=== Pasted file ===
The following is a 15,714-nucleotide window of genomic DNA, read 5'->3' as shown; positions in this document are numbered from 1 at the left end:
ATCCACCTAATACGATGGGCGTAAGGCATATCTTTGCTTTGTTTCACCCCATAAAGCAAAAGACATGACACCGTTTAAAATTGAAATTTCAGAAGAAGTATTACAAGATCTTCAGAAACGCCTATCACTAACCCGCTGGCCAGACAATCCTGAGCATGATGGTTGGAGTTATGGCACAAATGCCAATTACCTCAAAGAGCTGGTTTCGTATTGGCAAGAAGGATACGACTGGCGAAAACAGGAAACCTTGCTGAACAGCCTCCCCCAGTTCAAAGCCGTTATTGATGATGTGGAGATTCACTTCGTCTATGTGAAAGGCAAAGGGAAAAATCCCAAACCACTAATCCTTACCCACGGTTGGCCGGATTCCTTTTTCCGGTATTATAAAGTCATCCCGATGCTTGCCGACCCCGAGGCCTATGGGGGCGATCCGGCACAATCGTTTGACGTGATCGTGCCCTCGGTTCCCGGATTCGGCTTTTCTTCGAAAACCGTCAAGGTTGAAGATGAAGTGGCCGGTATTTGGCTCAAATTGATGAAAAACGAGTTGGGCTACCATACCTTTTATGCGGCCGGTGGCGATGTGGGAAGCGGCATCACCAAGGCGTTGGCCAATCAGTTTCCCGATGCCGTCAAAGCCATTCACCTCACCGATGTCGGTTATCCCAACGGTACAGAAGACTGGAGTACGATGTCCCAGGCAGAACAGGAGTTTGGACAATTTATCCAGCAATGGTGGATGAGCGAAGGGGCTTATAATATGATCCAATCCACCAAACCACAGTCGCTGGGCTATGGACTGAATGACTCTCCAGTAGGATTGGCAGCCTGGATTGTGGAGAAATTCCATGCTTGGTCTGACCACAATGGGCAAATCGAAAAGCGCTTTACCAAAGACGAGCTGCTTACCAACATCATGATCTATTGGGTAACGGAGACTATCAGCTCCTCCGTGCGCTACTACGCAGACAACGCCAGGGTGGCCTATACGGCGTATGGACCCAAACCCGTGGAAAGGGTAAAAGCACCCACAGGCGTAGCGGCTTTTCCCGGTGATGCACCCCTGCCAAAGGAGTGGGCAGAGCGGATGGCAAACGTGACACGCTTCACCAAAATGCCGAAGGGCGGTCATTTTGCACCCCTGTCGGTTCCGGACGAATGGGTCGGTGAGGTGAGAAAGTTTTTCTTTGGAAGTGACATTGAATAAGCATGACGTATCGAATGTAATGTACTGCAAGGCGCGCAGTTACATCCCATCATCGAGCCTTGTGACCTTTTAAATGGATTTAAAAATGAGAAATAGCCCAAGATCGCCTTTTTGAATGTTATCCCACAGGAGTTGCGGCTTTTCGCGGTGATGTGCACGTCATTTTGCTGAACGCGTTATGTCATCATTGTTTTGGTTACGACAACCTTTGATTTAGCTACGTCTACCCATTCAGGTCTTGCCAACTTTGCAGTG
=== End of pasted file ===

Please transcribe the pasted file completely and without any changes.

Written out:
The following is a 15,714-nucleotide window of genomic DNA, read 5'->3' as shown; positions in this document are numbered from 1 at the left end:
ATCCACCTAATACGATGGGCGTAAGGCATATCTTTGCTTTGTTTCACCCCATAAAGCAAAAGACATGACACCGTTTAAAATTGAAATTTCAGAAGAAGTATTACAAGATCTTCAGAAACGCCTATCACTAACCCGCTGGCCAGACAATCCTGAGCATGATGGTTGGAGTTATGGCACAAATGCCAATTACCTCAAAGAGCTGGTTTCGTATTGGCAAGAAGGATACGACTGGCGAAAACAGGAAACCTTGCTGAACAGCCTCCCCCAGTTCAAAGCCGTTATTGATGATGTGGAGATTCACTTCGTCTATGTGAAAGGCAAAGGGAAAAATCCCAAACCACTAATCCTTACCCACGGTTGGCCGGATTCCTTTTTCCGGTATTATAAAGTCATCCCGATGCTTGCCGACCCCGAGGCCTATGGGGGCGATCCGGCACAATCGTTTGACGTGATCGTGCCCTCGGTTCCCGGATTCGGCTTTTCTTCGAAAACCGTCAAGGTTGAAGATGAAGTGGCCGGTATTTGGCTCAAATTGATGAAAAACGAGTTGGGCTACCATACCTTTTATGCGGCCGGTGGCGATGTGGGAAGCGGCATCACCAAGGCGTTGGCCAATCAGTTTCCCGATGCCGTCAAAGCCATTCACCTCACCGATGTCGGTTATCCCAACGGTACAGAAGACTGGAGTACGATGTCCCAGGCAGAACAGGAGTTTGGACAATTTATCCAGCAATGGTGGATGAGCGAAGGGGCTTATAATATGATCCAATCCACCAAACCACAGTCGCTGGGCTATGGACTGAATGACTCTCCAGTAGGATTGGCAGCCTGGATTGTGGAGAAATTCCATGCTTGGTCTGACCACAATGGGCAAATCGAAAAGCGCTTTACCAAAGACGAGCTGCTTACCAACATCATGATCTATTGGGTAACGGAGACTATCAGCTCCTCCGTGCGCTACTACGCAGACAACGCCAGGGTGGCCTATACGGCGTATGGACCCAAACCCGTGGAAAGGGTAAAAGCACCCACAGGCGTAGCGGCTTTTCCCGGTGATGCACCCCTGCCAAAGGAGTGGGCAGAGCGGATGGCAAACGTGACACGCTTCACCAAAATGCCGAAGGGCGGTCATTTTGCACCCCTGTCGGTTCCGGACGAATGGGTCGGTGAGGTGAGAAAGTTTTTCTTTGGAAGTGACATTGAATAAGCATGACGTATCGAATGTAATGTACTGCAAGGCGCGCAGTTACATCCCATCATCGAGCCTTGTGACCTTTTAAATGGATTTAAAAATGAGAAATAGCCCAAGATCGCCTTTTTGAATGTTATCCCACAGGAGTTGCGGCTTTTCGCGGTGATGTGCACGTCATTTTGCTGAACGCGTTATGTCATCATTGTTTTGGTTACGACAACCTTTGATTTAGCTACGTCTACCCATTCAGGTCTTGCCAACTTTGCAGTG